Maps

Intersection of Nash and Pender.

1922 Sanborn fire insurance map of Wilson, North Carolina.

  1. Colored Baptist Church — Formerly home to First Missionary Baptist Church, by 1922 this wood-framed building housed Wilson Chapel Free Will Baptist Church.
  2. Wilson County Gin Company — A cotton gin. The main building later housed Faulkner Neon Company.
  3. 546 East Nash Street — In the 1922-23 Wilson city directory, this house is listed as the residence of several apparently unrelated people, including tobacco workers James Baker and James Green, helper Robert Hines, and laundress Easter Ruffin.
  4. 548 East Nash Street — J. Wesley Rogers, a porter at Oettinger’s department store, lived at this address. By the 1930s, this house had been demolished, and a fish market stood in its place.
  5. Law office at 550 East Nash Street — The 1922-23 Wilson city directory shows African-American attorney Glenn S. McBrayer‘s business address as 525 East Nash. Oddly, the advertising novelties concern of white businessman Troy T. Liverman and the office of African-American physician Michael E. DuBissette are listed at 550.
  6. Watch shop at 552 East Nash Street — Robert T. Alston ran a jewelry and watch repair shop at this location.
  7. Grocery at 556 East Nash Street — The 1922-23 city directory carries no listing for 556 East Nash, but at 558 there is the white-owned grocer Baxter & Company.
  8. Pender Street — In 1922, Pender Street ended (or began) at Nash Street. The dog-legged continuation across Nash was then called Stantonsburg Street. Much later, the course of Pender was shifted via an angle to meet Stantonsburg Street, and Stantonsburg was renamed Pender.

Finch’s Mill Road (or, Erasure, no. 2).

Wilson Advance, 16 February 1899.

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Wrote Bainbridge and Ohno in Wilson, North Carolina: Historic Buildings Survey (1980):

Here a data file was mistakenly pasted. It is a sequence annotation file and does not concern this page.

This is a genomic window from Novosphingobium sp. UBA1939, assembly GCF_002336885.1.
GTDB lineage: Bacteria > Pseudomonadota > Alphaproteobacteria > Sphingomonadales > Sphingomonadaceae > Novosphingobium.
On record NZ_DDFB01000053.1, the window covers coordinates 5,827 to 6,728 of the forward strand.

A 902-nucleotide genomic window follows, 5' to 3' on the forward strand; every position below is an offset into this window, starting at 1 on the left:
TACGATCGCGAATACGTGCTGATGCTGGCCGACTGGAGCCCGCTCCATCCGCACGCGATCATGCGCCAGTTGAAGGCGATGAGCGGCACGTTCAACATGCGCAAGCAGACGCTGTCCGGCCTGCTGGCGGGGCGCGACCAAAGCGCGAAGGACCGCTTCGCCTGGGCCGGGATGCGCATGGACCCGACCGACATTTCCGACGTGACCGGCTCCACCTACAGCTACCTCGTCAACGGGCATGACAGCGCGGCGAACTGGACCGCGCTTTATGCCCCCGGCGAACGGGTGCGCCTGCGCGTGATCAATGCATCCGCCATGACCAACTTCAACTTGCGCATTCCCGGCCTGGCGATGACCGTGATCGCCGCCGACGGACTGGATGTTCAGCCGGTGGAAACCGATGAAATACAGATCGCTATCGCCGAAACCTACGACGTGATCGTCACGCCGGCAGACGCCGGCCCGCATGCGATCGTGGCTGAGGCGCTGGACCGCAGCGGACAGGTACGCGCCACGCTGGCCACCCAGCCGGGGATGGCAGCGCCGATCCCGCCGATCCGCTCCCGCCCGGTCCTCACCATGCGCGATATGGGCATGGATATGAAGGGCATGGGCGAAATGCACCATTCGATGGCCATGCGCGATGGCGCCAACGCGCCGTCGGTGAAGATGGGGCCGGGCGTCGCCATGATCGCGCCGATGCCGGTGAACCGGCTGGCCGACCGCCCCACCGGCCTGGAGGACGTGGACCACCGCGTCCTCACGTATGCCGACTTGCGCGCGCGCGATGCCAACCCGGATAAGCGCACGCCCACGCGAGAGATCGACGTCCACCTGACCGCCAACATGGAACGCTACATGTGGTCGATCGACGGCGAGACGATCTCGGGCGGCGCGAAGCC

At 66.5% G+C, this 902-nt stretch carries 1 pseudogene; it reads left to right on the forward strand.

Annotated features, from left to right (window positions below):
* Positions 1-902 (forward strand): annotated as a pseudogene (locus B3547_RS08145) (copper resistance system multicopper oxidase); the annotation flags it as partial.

“Finch’s Mill Road was developed in the 1920’s on the former site of a shantytown.”

The “shantytown,” of course, was an African-American community. Until the 1920s, Finch’s Mill, like nearby Grabneck, was a black westside neighborhood.

“A natural extension of Residence Park, lying between that neighborhood and the main road to Raleigh (Rt. 264), Finch’s Mill Road, as it name suggests, once led to Finch’s Mill, outside of Wilson. A major change in the roadway in the 1920’s and then again in the 1970’s has changed this neighborhood. In the 1920’s Finch’s Mill Road became a less traveled way and it linked the older residential neighborhoods to the fashionable neighborhood which was to grow in the 1930;s along the Raleigh Road axis beyond Recreation Park. Finch’s Mill Road sill branches this gap between the old and the new neighborhoods. The character of the neighborhood is mainly residential, although the Recreation Park creates a large public open space. A few houses were built here in the 1920’s, but the bulk of the growth of the neighborhood took place after 1930, although few houses are being constructed in the 1970’s.”